Master's student (human geography) Robyn Rorke recalls an incident that brings her research into local democracy and civic participation sharply into focus. It's night and a community activist is illegally reconnecting the water supply to a poor home. They can't pay for the service. There's a feeling in this community that the government should be providing free water.
It brings Rorke to the nub of her research: What does democracy mean on a local level? What is legitimate participation in a civil society fraught with unequal divisions? For one group, civic participation may mean burning tyres to demonstrate against poor housing and a lack of potable water. For another, participation may mean tea and biscuits at local meetings with civic representatives through the local ward system.
"It's incredibly important to know what participation means at various levels if you want to foster a civil society engaged in finding solutions to their own lives," Rorke says. "Local democracy in Cape Town is a very conflictual thing. Participation means different things to different people."
As part of her commitment to her funders the David and Elaine Potter Charitable Trust, Rorke recently gathered leading thinkers and participants in the field to a seminar on the subject.
Rorke has always been interested in the differences experienced between the haves and have-nots (she did her honours in social anthropology, looking critically at sustainable development). And she has always been keen on in-depth ethnographic work, "deep hanging out".
"Especially after my travels in Asia."
Sure, the country has enjoyed the benefits of democracy for some 12 years now. But what does it mean to the masses in their everyday lives? "Democracy is about where you brush your teeth and whether you have a sink,' she says. The everyday facets of life.
And when some sectors of the community create barricades of burning tyres to make a point, it's unlikely to be the work of a rumoured Third Force mobilising in poorer areas.
"It's nonsense," she insists. "Poverty is the Third Force. Poverty fosters civil disobedience. People who feel excluded and desperate are often pushed to burn tyres."
There are many sectors of civil society that feel marginalised and excluded from the civic systems available, though mechanisms through which they can lobby for better amenities and services.
But how do people participate in the civic systems available? Reason says this should be through the ward council system which lobbies for change through government.
But if you are disadvantaged or illiterate, those systems often don't work for you, Rorke points out. The court system, for example, is difficult to access, if you have been unfairly evicted and have no knowledge of legal systems or access to representation.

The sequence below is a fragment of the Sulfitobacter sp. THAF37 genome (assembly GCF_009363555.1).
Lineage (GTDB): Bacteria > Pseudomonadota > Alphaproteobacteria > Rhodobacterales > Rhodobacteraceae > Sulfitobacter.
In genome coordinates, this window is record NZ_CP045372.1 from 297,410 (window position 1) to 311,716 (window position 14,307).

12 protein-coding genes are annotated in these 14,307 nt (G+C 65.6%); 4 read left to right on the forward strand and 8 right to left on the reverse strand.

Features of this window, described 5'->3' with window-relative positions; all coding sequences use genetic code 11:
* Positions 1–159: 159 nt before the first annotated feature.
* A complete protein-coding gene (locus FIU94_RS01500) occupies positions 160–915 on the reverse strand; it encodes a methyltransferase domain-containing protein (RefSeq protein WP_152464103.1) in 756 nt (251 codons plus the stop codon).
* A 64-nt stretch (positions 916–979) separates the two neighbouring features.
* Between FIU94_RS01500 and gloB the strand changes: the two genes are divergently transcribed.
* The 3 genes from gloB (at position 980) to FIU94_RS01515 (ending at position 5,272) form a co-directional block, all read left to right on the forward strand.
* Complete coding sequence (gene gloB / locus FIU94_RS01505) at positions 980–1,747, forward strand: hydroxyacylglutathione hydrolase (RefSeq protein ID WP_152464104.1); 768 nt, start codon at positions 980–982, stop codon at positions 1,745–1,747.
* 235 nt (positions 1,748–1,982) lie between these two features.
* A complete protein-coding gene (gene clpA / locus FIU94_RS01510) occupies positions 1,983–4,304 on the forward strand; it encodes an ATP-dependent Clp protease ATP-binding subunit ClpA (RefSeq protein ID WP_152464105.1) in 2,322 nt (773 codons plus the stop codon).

"In many cases, people on the ground feel local participation has failed them. They're either not comfortable within the formalised structures like the ward councillor system or they don't trust it to deliver. And what are their other options when the democratic system meant to protect them fails? "There are significant challenges to institutional forms of democracy and participation in post-apartheid South Africa. And many civic groups are choosing non-institutional forms of local participation."
Rorke's seminar was a valuable forum for leading thinkers, researchers, practitioners and activists in the area of institutionalised participatory democracy in post-apartheid South. They included activists from the Anti-Eviction Campaign, UCT's Associate Professors Sue Parnell and Robert Mattes, Dr Claire Benit (Human Sciences Research Council), councillors like Fadiela de Vries and Batembu Lugulwana, the man in charge of the City of Cape Town's participation initiatives.
Participants were asked to consider whether the ward councillor system encouraged social movement and other "radical" civic participation (erecting barricades of burning tyres as protest) or suppressed it, and whether informality has any place in this system.
They also tackled the question of legitimate local participation.
"This is a particularly important question in South Africa where the local scale was an important place for facilitating grassroots struggle against apartheid," Rorke said. "This space of struggle generated a political consciousness that permeated social and cultural life. But does it continue to do so?"
The group also asked whether local participation fosters an identify of "political citizen" rather than "victim of the system".
"Given that there are different opinions of the legitimacy of the various processes and spaces of democracy, what differing identity politics are played out in the choices citizens make when they choose to get involved inside or outside available institutional processes?"
Most importantly, the seminar defined the landscape of existing and possible research into the meaning of local democracy in post-apartheid South Africa.
(Rorke is supervised by UCT's Dr Sophie Oldfield. Dr Claire Benit of the Human Sciences Research Council and the French Institute of Southern Africa also assisted with the seminar. Rorke's seminar was affiliated to Benit's larger research project on democracy and participation.)
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